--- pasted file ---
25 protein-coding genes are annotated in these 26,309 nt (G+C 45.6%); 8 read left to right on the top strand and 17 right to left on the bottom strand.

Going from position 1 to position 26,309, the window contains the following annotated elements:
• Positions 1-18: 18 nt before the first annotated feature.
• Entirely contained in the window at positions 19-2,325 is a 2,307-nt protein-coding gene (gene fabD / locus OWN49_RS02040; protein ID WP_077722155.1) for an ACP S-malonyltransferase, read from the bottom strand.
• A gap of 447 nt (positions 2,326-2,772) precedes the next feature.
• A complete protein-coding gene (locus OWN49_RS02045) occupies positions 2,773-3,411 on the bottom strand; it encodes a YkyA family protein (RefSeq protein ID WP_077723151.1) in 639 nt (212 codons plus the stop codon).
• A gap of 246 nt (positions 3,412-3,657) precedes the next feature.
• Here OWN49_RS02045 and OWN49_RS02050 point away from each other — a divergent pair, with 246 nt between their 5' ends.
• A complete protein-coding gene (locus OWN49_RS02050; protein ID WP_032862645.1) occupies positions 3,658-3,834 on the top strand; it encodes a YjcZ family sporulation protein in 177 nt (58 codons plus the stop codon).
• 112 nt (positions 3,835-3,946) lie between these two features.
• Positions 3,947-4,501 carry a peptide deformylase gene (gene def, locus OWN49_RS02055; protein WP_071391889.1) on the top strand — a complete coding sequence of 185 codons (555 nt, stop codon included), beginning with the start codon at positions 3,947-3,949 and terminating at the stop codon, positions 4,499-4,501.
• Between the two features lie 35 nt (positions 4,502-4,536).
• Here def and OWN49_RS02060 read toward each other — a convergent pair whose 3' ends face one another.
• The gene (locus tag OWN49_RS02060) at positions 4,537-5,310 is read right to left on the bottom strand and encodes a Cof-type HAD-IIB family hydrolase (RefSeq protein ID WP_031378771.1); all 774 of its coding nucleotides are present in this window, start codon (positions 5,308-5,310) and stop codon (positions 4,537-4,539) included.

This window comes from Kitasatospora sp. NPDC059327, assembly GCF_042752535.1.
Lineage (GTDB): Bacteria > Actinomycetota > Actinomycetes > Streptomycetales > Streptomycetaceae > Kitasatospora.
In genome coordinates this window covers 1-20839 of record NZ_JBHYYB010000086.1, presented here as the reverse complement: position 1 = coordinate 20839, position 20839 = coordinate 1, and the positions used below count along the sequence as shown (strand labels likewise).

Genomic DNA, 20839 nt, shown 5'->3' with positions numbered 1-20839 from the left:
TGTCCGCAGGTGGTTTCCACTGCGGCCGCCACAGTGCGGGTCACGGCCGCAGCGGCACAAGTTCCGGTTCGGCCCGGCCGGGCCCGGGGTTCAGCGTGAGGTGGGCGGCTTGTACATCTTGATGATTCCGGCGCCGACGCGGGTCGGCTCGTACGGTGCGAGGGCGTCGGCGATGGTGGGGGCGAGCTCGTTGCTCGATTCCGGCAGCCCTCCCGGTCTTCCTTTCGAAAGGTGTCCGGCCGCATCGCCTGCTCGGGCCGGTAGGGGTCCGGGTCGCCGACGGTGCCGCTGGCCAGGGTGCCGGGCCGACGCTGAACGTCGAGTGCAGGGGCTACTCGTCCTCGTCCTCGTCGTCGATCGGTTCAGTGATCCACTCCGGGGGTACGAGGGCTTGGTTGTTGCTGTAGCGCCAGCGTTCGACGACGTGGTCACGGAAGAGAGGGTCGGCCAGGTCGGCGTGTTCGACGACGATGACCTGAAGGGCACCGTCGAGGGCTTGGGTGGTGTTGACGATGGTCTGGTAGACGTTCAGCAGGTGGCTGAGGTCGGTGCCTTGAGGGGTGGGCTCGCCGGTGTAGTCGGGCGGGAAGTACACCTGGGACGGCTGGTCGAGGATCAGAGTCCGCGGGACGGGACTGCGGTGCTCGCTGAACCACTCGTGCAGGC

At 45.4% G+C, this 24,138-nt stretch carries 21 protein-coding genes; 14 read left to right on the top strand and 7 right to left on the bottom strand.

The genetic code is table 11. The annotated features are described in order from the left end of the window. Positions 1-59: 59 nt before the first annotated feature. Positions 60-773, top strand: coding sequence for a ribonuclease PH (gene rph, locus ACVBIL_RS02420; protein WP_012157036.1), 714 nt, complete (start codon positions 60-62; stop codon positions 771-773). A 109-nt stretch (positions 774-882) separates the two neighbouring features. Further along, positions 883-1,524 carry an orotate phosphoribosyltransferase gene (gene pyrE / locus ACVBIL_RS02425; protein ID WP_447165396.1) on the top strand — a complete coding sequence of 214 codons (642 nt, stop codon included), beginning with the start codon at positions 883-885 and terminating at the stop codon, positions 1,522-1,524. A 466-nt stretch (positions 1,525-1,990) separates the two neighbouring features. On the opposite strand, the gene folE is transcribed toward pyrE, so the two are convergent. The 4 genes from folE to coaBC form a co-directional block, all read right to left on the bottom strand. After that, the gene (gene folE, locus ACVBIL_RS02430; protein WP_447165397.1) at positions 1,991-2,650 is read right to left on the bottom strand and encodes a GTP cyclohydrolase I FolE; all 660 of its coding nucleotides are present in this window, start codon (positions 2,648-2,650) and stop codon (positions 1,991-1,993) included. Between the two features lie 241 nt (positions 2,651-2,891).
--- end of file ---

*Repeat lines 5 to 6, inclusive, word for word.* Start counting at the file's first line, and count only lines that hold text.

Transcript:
• A gap of 447 nt (positions 2,326-2,772) precedes the next feature.
• A complete protein-coding gene (locus OWN49_RS02045) occupies positions 2,773-3,411 on the bottom strand; it encodes a YkyA family protein (RefSeq protein ID WP_077723151.1) in 639 nt (212 codons plus the stop codon).